Carnegie and Kate Greenaway Medal Winners 2022 are announced

Posted on Thursday, June 16, 2022
Category: News

Carnegie and Kate Greenaway Medal Winners 2022 are announced

The winners of the Yoto Carnegie and Kate Greenaway Medals 2022 have been announced. The awards celebrate outstanding achievement in children's writing and illustration respectively and are judged by children's and youth librarians, with the Shadowers' Choice Award voted for by children and young people.  

The Carnegie Medal is awarded to Katya Balen for her second novel October, October (Bloomsbury), illustrated by Angela Harding. Her debut novel, The Space We're In was longlisted in 2019. October, October is a "beautiful" and "captivating" story of a girl, October, who must learn to spread her wings after a childhood spent living wild in the woods changes dramatically the year she turns 11. The story was inspired by Balen's father-in-law who lives off-grid, and her own love of mudlarking and the outdoors.

Katya Balen introduces October, October

The Kate Greenaway Medal is awarded to Danica Novgorodoff's illustrated edition of Jason Reynold's Long Way Down (Faber), which was shortlisted for the Carnegie Medal in 2019. It is the first graphic novel to win since Raymond Briggs' Father Christmas in 1973. This is Danica's debut children's book published in the UK and is an "innovative" adaptation of the original verse novel of gun violence and grief written by Jason Reynolds, featuring hundreds of "stunning" watercolours depicting the decision that 15-year-old Will must make when his brother is shot. Author Jason Reynolds won the Carnegie Medal in 2021 for his novel, Look Both Ways.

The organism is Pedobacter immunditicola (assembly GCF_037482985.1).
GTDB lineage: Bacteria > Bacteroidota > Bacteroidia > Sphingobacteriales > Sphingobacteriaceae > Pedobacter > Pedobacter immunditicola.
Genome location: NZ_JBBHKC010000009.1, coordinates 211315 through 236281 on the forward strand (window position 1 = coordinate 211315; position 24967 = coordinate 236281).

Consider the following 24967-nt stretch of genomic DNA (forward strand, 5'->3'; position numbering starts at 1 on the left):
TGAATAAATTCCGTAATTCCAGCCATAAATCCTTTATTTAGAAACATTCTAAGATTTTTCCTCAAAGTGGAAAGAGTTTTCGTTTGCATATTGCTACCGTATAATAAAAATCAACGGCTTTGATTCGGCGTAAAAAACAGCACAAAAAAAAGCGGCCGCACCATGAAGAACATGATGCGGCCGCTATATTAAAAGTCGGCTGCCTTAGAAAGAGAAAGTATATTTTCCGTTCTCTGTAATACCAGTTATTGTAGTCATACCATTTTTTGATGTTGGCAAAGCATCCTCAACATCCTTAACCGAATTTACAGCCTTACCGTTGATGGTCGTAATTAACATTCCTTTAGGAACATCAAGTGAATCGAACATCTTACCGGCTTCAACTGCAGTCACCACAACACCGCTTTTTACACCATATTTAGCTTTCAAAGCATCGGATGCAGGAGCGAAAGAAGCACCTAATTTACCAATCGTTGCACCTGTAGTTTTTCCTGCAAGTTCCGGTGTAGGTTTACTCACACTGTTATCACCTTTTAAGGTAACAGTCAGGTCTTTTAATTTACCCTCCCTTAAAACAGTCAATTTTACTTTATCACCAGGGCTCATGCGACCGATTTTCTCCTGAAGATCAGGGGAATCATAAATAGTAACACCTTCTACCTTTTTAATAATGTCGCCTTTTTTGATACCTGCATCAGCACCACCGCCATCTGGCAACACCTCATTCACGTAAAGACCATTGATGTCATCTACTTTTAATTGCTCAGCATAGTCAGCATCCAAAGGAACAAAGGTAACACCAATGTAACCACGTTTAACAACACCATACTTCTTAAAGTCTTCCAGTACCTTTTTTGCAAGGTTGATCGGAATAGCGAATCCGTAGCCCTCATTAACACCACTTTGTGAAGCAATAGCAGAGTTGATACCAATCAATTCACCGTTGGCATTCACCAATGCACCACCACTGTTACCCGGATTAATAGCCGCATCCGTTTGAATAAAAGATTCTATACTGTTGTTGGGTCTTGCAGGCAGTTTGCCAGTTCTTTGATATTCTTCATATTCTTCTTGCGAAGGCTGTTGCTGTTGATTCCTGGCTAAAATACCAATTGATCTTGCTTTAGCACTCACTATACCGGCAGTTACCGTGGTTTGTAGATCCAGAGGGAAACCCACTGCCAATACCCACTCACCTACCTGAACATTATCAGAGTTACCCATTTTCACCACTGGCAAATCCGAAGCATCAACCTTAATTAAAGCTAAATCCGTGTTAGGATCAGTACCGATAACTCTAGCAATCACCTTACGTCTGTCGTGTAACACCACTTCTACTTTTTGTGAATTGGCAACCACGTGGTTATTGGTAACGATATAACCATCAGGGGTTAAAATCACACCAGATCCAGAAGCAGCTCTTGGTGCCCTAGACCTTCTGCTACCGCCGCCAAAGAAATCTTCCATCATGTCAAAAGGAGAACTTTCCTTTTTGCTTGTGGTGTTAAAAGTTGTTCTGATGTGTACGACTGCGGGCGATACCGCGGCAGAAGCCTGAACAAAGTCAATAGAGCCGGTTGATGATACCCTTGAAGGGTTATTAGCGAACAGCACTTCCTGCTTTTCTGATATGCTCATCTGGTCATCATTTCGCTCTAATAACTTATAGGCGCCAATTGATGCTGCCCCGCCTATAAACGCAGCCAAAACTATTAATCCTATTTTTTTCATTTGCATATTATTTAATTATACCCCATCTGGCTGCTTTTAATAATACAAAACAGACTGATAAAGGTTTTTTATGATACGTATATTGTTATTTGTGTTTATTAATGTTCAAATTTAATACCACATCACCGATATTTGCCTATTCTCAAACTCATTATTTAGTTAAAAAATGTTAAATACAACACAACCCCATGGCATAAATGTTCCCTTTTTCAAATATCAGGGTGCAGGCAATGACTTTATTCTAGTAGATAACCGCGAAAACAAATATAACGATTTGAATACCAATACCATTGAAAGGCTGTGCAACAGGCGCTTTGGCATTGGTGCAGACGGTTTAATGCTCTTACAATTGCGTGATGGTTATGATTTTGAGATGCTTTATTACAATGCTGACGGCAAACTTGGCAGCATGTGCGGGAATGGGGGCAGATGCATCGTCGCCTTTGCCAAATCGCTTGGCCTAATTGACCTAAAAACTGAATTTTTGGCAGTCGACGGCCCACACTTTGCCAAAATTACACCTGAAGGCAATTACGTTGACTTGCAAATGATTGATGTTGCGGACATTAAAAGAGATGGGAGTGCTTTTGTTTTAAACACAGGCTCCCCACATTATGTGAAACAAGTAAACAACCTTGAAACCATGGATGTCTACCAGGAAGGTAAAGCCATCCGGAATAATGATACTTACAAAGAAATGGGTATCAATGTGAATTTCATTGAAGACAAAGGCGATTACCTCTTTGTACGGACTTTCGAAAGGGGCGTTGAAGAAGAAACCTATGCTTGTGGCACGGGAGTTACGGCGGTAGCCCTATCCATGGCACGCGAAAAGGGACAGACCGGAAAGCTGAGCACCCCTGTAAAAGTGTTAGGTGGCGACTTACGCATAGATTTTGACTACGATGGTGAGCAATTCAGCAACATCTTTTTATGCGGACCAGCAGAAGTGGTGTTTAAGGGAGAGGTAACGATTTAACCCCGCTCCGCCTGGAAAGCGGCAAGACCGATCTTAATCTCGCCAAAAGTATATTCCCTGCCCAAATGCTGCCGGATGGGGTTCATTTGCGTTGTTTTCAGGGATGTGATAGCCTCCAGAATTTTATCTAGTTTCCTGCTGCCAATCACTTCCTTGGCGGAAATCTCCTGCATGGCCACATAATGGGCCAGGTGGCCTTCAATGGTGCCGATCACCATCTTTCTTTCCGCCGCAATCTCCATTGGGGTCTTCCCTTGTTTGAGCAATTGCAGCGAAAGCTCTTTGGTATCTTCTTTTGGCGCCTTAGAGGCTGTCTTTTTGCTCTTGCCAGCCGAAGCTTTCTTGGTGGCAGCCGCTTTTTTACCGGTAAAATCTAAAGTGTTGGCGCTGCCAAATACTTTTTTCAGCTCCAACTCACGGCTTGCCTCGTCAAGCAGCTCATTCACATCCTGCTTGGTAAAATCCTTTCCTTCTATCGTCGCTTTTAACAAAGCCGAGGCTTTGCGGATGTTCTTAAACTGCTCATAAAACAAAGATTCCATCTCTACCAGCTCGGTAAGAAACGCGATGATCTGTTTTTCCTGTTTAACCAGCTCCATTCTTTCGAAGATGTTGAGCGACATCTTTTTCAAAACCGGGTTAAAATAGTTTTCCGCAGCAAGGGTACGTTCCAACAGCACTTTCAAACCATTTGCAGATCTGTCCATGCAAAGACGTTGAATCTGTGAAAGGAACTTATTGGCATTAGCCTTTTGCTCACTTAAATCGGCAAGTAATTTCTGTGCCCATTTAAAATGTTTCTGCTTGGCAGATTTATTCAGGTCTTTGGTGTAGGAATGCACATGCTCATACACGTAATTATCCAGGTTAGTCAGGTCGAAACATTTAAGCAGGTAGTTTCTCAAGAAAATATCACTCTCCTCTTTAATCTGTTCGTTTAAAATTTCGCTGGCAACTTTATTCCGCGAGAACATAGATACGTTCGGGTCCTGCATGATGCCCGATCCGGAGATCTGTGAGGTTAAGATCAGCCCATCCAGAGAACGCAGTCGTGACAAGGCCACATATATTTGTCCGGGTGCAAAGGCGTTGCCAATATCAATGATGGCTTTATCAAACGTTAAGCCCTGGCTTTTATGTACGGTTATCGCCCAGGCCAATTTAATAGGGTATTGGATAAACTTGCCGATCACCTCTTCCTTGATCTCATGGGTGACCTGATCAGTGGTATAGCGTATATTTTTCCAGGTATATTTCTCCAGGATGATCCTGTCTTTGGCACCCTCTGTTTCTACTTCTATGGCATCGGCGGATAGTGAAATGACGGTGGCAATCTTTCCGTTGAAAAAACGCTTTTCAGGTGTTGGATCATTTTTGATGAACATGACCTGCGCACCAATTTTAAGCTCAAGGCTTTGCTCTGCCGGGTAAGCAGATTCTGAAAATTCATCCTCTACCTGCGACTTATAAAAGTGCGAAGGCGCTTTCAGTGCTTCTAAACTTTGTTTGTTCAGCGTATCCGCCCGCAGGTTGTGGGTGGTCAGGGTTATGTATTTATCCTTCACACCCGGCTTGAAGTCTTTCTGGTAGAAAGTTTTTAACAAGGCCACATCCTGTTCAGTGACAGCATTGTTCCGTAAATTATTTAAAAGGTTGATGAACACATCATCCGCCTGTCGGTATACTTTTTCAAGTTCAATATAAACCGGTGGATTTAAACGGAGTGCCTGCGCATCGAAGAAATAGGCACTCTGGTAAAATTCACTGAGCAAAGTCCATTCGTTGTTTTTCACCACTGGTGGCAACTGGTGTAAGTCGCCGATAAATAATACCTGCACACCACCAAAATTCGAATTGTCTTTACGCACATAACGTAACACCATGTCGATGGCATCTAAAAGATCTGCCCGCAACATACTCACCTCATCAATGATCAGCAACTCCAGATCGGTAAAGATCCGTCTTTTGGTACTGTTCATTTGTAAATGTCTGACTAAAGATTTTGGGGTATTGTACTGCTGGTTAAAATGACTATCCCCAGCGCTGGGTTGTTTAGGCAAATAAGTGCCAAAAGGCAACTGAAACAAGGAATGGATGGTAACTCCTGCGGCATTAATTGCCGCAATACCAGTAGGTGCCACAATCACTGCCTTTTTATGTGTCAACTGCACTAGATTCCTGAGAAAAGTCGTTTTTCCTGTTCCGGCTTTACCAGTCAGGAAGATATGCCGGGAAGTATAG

Danica Novgorodoff talks about illustrating Long Way Down

October, October and Long Way Down "place readers directly into the main characters' shoes as they face challenges that upend their lives", say the judges. Through Balen's poetic prose and Novgorodoff's breath-taking illustrations, October and Will's emotions are brought to life on the page. 

Both winners gave powerful speeches at the ceremony, sharing their passion about the freedom and connection that stories in all forms can provide young readers, and the paramount importance of children being allowed and encouraged to read whatever they choose.

Shadowers' Choice Awards

Balen's October, October has also won this year's Shadowers' Choice Award for the Carnegie Medal, after tens of thousands of young people across the UK and internationally read and debated the shortlisted books before voting for their favourites. The winner of the Shadowers' Choice Award for the Kate Greenaway Medal is The Midnight Fair (Walker Books), illustrated by Mariachiara Di Giorgio ­- an illustrator, storyboard artist and concept designer from Rome, Italy - and written by Gideon Sterer. It is a heart-warming, immersive wordless picture book that uncovers the secret life of animals who prowl a fairground at night, featuring sumptuous use of colour and contrast, which invoke all the senses.

The winners were revealed in a lunchtime ceremony held in person at The British Library for the first time since 2019. It was hosted by award-winning poet and novelist Dean Atta and featured Chair of Judges, librarian Jennifer Horan, alongside a selection of the young people who officially shadowed the 2022 awards.

The ceremony was streamed live and can be watched back here.

The two medal winners were chosen from a shortlist of 16 - eight for each medal - by an expert team of volunteer judges, featuring 14 librarians from CILIP's Youth Libraries Group based across the UK.

Jennifer Horan, Chair of Judges for the Yoto Carnegie Greenaway Awards 2022, said, "October, October by Katya Balen is a captivating story featuring exquisite descriptions of the natural world and relationships that develop and heal. It is an expertly written, beautiful and lyrical novel alive with wonder and curiosity.

"Long Way Down, illustrated by Danica Novgorodoff, is a brilliant, innovative adaptation of the novel by Jason Reynolds. It uses stunning watercolour to powerfully portray the tragedy of gun violence and the emotional impact it has on young people's lives."